Understanding Universal Credit Recipients

We recently began analysing Universal Credit claimant levels to support the Skills and Employability team to better understand why, despite record low unemployment, Universal Credit (UC) claimant numbers had barely decreased from their March 2021 peak[1]. [2].

Once we started exploring the data, it became clear that something more than a simple analysis of the raw claimant data was needed[3]. More useful, we thought, in helping us to understand why was to create a calculator that would simulate benefit eligibility for different household personas under different scenarios.

But first, we explored subgroups in the claimant data to give us a sense of who was using the system. We found that the largest group of claimants are single adults with no children (45%). This is followed closely by single parents with children (37%). Couples with/out children represent a minor proportion of claimants, at just under 18% combined (as at Nov 2021). When looking at the gender of claimants, the gender split is approximately 50/50, with a slightly higher number of female claimants. When factoring in employment, females in employment (64% in Feb 2022) are more likely to be claiming UC than males in employment (36% in Feb 2022).

We also looked at children in households claiming UC. First, we found that over recent years, the number of households in receipt of the Child Entitlement of UC has been consistently growing (47% at Feb 2022) while those without Child Entitlement is declining. Second, when looking at the proportion of households with children on UC by age, we found that no less than 50% of these households had children aged 0-4; 30% had children aged 5-10; and the remaining 20% had children aged 11-19. Importantly, when looking at claimants by their duration on UC it becomes clear that there is not much turnover of claimants and that once claiming, people tend to stay on UC.

To dig a bit deeper, we next simulated the income (earnings + benefits) of three distinct personas or “types” of claimants and under varying monthly work-hour scenarios. We looked at a single parent in employment with two children of school-age, a couple with a child where one parent was in employment, and a single adult in employment with no children. For each of these types we found the same outcome - the more work hours worked, the better off they were financially. As work hours increased, UC benefits gradually tapered off (eventually to zero) but net monthly income (after income tax and NI) continued to grow.

Importantly, there are a few things that our analysis has not yet taken into account, and which might be important for the findings reported above. First, our simulations did not account for Housing Cost Support, Free School Meals (FSM), and Council Tax Support. Second, the analysis also did not account for household debt, which can create additional challenges for households on benefits. Finally, we also only looked at core UC awards. It is therefore possible that once we account for these additional factors, the findings could change. However, based on the current analysis we do find that in its current form, UC does not create disincentives to work more.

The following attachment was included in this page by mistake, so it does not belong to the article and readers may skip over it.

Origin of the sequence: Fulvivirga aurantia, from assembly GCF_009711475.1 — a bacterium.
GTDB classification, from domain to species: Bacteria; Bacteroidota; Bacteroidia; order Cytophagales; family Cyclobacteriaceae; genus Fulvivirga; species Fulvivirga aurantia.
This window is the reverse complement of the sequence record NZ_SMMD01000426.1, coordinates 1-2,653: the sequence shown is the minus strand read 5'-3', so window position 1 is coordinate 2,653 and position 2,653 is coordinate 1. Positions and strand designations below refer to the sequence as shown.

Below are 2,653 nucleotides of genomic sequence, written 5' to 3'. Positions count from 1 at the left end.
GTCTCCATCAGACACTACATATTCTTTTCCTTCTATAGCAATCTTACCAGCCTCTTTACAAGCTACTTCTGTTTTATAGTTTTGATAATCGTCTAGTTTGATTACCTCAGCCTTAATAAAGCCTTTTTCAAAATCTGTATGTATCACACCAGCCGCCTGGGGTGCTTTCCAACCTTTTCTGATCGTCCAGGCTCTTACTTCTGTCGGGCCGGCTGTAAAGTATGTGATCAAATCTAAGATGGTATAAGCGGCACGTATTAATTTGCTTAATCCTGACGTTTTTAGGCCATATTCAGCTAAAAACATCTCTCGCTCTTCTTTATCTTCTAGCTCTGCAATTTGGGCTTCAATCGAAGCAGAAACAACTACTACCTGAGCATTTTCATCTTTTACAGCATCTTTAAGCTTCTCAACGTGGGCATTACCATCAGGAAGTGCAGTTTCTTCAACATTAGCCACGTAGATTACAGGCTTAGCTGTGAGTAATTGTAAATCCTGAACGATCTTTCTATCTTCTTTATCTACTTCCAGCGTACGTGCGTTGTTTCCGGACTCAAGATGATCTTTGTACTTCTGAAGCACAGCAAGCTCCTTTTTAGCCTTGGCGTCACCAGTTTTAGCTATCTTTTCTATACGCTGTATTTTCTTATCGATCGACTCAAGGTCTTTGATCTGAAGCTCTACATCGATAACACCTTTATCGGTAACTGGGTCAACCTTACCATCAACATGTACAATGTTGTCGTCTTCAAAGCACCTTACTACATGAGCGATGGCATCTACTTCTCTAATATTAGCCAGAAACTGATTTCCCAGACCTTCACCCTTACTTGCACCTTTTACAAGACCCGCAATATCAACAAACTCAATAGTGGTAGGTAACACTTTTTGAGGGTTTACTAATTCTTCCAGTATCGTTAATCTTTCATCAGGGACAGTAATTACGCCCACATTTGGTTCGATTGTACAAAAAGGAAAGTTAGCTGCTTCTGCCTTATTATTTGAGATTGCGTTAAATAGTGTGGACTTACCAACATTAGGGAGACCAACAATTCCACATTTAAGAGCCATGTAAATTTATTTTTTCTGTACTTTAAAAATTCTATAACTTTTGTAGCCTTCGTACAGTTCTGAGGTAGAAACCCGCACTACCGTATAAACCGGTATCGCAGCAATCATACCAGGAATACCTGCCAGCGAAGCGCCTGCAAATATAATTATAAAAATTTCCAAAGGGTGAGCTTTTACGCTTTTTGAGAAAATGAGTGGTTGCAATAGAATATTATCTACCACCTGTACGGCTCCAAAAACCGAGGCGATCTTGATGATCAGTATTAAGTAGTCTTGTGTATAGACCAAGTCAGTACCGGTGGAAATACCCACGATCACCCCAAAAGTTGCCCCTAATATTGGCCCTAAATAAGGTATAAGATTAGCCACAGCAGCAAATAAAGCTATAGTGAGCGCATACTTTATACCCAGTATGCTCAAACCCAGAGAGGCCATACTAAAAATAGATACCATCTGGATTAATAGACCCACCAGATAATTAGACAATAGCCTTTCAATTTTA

Given this finding, we then wanted to explore some of the other reasons (besides payments) that people may not want to work more hours. Recent qualitative research from our Research and Citizen Insight team on working families who are “just about managing” highlights a number of possible explanations. They combine focus groups and longitudinal research and examine the financial experiences of working families with low income, but who do not qualify for UC. Their analysis shows that the high cost of childcare demotivates parents from increasing the number of work hours. Respondents indicate that their work and childcare arrangements are finely balanced, and that part time work and flexible hours are strategies used to avoid paying for childcare. Similarly, respondents say that they use annual leave to cover school holidays.

A compounding factor is that work for respondent families is often insecure, with many on zero-hour and temporary contracts. Although some respondents plan to refocus their careers at some point in the future, many are pessimistic about the cost and opportunity to upskill or retrain later in life. And finally, for many, the cost of travel is a barrier to seeking better work (commuting to London in particular), while the costs of running a car are high and inhibiting. Many prioritise time with their children and work closer to home to reduce petrol costs, the risk for mechanical faults, and to leave more time for family.

In summary, our findings thus far suggest that factors such as the cost of childcare, precarious work, and the costs associated with transport and travel to better jobs may affect people’s work choices and therefore we need to explore these and other factors.


[1] At the peak in 2021, this was about 80,000 households

[2] At the peak in 2021, this was about 80,000 households

[3] This data is accessible through DWP’s open data platform, Stat-Xplore.

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